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Thomas has made good on recruiters' belief in his talent. The five-star prospect and top-50 overall recruit stepped into the lineup immediately for the Bulldogs, garnering Freshman All-American accolades after starting all 15 games at right tackle straight out of Georgia's Pace Academy. (Not surprisingly, he was named to the Atlanta Journal-Constitution's "Super 11" team.) He moved to left tackle for his sophomore campaign, earning second-team Associated Press All-American and first-team All-SEC honors for his play in 13 starts. Thomas missed one game in 2018 due to an ankle injury, but the only game he missed in his junior campaign was the bowl game to prepare for the draft. He started 13 games at left tackle and was awarded first-team Associated Press All-American and first-team all-conference accolades in 2019.
By Lance Zierlein
NFL Analyst
NFL Comparison
Ja'Wuan James
Three-year starter and current bellcow of a line that is a consistent front-runner for the Joe Moore Award. He's played both tackle spots but may get first crack at playing on the left side, due to the dearth of talent there. Thomas is a gritty player with above-average recovery talent to "get the job done" when his process breaks down. He's a Day 1 starter who comes in well-coached and technically savvy, but occasional leaning, lunging and inconsistent knee bend in pass pro could be isolated and attacked by pass-rush wolves looking to feast if he doesn't get those areas cleaned up.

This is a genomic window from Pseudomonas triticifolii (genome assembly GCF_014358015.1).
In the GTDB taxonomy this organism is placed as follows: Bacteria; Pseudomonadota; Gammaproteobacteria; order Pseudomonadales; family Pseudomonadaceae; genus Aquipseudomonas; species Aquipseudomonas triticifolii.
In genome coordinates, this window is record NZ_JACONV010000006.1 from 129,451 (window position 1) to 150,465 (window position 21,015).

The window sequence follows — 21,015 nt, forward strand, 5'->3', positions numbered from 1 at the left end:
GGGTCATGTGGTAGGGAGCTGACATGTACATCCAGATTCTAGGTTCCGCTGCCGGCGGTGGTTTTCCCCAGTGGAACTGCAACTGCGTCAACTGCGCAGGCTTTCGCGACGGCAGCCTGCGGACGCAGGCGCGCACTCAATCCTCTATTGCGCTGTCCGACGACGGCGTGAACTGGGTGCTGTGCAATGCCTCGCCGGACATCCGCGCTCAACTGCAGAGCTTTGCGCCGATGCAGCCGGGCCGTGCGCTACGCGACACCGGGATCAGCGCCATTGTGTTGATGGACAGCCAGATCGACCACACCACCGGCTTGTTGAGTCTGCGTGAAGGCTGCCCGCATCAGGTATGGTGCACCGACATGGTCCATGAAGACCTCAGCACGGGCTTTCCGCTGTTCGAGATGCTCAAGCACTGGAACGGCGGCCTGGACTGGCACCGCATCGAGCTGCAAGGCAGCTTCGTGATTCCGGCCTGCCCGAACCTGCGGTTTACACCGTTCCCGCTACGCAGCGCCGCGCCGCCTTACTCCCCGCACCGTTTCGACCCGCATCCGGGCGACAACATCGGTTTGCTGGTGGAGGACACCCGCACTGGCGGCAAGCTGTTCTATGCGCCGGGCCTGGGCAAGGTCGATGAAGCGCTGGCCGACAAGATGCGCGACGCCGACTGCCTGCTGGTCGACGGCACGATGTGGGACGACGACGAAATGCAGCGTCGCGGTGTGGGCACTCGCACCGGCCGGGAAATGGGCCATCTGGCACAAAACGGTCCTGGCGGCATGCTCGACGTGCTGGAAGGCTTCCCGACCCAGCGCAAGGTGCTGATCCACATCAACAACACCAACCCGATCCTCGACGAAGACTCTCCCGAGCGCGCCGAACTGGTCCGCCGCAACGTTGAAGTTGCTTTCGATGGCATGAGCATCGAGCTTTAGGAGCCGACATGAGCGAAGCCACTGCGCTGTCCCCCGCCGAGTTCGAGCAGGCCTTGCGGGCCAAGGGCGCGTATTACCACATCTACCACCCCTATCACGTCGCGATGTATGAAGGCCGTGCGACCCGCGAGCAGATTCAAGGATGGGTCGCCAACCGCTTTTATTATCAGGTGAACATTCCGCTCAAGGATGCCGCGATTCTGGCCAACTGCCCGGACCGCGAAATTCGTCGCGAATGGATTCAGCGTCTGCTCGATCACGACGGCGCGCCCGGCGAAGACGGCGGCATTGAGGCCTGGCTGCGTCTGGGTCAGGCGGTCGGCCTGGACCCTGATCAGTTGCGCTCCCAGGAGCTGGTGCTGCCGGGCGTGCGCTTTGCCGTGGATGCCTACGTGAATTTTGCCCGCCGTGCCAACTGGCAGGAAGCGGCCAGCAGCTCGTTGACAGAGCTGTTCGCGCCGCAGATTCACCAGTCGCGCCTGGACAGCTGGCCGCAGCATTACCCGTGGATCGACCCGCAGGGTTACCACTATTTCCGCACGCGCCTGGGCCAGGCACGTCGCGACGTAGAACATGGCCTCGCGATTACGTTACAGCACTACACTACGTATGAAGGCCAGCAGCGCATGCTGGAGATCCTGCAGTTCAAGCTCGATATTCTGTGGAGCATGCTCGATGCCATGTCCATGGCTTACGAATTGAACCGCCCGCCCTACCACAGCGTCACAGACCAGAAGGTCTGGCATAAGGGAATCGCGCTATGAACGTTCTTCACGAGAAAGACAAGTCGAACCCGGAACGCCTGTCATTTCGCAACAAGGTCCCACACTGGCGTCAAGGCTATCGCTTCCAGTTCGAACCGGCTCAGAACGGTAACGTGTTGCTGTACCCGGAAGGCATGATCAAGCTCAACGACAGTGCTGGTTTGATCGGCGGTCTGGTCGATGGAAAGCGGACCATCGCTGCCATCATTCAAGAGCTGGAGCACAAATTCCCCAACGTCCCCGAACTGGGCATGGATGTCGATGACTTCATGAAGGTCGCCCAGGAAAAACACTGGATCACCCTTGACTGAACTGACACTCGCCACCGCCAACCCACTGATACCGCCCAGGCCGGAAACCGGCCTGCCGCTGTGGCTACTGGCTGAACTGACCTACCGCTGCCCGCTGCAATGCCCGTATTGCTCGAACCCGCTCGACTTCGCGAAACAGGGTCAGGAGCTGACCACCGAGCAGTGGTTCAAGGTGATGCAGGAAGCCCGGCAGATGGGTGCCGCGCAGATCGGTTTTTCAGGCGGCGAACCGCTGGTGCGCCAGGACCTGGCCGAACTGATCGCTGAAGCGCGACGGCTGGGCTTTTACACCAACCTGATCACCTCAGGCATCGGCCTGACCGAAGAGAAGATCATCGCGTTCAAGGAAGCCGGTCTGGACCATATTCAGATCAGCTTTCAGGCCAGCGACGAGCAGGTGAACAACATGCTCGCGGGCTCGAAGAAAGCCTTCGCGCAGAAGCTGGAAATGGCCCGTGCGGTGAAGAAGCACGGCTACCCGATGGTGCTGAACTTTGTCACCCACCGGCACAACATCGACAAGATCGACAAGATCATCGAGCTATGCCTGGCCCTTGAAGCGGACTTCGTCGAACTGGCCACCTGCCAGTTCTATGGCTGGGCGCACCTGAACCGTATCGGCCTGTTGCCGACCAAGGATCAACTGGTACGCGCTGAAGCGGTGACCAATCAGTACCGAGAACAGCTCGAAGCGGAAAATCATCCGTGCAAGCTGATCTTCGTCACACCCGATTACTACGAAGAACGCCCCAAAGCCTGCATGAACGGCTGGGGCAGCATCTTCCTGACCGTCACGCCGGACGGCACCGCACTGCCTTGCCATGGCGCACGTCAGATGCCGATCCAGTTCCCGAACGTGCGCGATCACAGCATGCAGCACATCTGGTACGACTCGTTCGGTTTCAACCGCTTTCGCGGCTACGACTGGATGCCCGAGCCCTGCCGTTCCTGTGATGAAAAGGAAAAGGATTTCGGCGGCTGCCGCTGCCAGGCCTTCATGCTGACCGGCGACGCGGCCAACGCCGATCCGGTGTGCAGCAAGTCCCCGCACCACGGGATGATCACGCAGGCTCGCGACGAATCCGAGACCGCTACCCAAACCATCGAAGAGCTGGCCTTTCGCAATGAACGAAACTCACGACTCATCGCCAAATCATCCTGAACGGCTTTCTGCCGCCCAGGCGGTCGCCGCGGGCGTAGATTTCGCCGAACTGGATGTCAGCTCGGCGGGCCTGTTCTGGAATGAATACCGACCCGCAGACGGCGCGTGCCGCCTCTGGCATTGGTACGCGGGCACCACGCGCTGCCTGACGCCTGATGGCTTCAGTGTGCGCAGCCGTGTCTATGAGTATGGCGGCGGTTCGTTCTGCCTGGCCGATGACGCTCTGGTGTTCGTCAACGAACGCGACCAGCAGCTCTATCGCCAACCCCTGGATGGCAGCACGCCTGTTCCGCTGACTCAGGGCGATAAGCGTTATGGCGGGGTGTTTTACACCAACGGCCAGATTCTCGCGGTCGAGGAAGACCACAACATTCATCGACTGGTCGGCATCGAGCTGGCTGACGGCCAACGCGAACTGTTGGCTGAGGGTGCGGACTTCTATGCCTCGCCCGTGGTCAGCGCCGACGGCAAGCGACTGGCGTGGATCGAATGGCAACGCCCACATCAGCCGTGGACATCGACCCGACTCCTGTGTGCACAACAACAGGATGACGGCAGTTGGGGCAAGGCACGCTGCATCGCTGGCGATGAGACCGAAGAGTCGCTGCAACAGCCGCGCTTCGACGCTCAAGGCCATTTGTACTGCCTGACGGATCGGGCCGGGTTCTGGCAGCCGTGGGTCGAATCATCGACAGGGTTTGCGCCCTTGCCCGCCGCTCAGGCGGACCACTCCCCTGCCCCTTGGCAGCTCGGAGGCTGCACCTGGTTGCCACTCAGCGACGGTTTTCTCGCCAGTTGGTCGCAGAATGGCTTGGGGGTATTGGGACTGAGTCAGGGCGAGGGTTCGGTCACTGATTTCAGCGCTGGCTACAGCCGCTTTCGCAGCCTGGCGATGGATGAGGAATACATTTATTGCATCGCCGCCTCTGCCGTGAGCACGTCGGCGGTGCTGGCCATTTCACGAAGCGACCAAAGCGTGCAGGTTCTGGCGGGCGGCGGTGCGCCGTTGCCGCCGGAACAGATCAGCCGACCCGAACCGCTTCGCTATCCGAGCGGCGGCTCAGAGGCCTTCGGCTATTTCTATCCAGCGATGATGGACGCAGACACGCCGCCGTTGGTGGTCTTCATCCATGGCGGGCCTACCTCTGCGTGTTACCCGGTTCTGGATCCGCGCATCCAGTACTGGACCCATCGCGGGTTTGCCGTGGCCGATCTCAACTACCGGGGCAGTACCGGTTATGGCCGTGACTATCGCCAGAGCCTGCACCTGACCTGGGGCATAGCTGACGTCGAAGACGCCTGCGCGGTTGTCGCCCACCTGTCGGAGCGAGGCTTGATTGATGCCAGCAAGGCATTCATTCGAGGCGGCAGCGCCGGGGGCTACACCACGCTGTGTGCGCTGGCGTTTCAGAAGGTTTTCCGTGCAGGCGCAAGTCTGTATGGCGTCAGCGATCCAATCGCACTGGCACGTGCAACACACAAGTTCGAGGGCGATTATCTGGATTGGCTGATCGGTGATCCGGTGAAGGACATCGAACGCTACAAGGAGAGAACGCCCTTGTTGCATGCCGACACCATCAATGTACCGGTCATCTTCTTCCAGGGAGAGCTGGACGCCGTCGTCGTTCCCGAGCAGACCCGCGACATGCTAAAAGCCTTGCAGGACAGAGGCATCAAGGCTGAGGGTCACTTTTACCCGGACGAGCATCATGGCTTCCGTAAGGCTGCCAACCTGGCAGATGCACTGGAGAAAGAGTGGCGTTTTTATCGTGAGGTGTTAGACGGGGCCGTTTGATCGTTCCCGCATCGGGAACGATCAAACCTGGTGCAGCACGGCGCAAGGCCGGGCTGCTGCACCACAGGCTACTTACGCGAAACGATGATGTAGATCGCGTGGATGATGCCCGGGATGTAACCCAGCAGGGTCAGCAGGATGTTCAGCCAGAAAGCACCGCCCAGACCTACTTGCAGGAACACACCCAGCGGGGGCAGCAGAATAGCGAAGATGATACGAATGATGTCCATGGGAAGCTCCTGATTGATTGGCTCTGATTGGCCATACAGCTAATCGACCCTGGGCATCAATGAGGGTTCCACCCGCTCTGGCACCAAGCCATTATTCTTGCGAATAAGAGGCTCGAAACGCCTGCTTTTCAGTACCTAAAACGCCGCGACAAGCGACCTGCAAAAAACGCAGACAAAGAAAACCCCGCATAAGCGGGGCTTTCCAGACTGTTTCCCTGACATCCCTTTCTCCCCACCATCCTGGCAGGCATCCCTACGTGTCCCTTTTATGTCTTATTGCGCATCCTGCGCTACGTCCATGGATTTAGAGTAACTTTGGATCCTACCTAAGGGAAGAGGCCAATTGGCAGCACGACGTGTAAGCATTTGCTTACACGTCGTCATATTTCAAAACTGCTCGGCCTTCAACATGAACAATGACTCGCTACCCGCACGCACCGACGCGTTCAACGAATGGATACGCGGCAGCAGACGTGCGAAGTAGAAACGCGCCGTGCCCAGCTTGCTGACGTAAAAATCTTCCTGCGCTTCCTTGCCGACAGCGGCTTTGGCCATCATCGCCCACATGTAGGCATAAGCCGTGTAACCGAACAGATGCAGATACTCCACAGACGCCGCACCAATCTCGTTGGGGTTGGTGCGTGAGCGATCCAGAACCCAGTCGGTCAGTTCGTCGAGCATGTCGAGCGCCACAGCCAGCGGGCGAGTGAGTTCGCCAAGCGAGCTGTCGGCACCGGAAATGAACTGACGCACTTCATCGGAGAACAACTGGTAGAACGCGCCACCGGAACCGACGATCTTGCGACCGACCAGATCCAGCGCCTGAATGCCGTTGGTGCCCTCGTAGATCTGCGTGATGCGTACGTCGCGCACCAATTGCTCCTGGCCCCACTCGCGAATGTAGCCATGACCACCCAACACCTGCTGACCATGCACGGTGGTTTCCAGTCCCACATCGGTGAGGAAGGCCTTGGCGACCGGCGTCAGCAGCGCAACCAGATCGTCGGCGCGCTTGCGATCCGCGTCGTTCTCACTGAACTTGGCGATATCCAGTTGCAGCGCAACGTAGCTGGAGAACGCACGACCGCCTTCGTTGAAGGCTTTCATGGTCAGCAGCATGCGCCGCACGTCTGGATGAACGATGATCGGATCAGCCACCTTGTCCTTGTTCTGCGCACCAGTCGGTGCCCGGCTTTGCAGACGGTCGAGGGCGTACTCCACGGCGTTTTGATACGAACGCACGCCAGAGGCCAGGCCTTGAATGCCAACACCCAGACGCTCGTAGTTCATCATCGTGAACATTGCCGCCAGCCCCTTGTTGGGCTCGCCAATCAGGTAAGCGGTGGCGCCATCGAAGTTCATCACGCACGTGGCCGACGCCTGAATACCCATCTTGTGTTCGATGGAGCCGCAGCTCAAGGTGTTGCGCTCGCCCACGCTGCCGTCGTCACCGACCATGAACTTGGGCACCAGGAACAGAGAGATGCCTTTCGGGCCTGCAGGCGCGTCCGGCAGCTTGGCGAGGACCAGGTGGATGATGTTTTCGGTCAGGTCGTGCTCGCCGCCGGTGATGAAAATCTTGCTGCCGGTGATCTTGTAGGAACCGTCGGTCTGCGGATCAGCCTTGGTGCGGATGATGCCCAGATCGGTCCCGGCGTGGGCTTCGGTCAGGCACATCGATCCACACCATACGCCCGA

• Ability to play either tackle spot
  • Plays with a fiercely competitive mentality
  • Hurries to get to lateral landmarks in run game
  • Powerful meat hooks for hands
  • Quality gather and redirects for second-level adjustments
  • Twitchy movements to mirror and engage
  • Quick processor snapping twists off without leaving home base
  • Maintains base width regardless of where pass rep takes him
  • Effective catch technique on kick-out blocks and for pass punch
  • Unique talent in re-setting feet mid-rep to improve leverage and positioning
  • Corralls inside moves with strong, sticky right hook to capture foe's frame
  • Above-average recovery talent to redirect with power
  • Lacks prototypical build and limb thickness
  • Is a little heavy-legged in his second-level climbs
  • Tight hips limit lateral movements and pad-level battles for leverage
  • Top-heavy into initial contact and doesn't get hips unlocked
  • More mauler than mover
  • Needs to improve foot positioning to help steer and secure kick-outs
  • Pass slides are choppy and lack desired smoothness
  • Anchor against speed-to-power has more give than you want
  • Gets caught leaning and over-extending in pass pro
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Footwork: Quality work on 45-degree and vertical sets in general, though if he loses the first step, he doesn't have the necessary foot speed to gain depth and recover, so he has to flip his hips and carry rushers beyond the quarterback's set points. Quiet feet with good post foot maintenance when someone tries to come inside him and can settle his feet into his anchor immediately against power, with good ankle flexibility to fight pressure with pressure.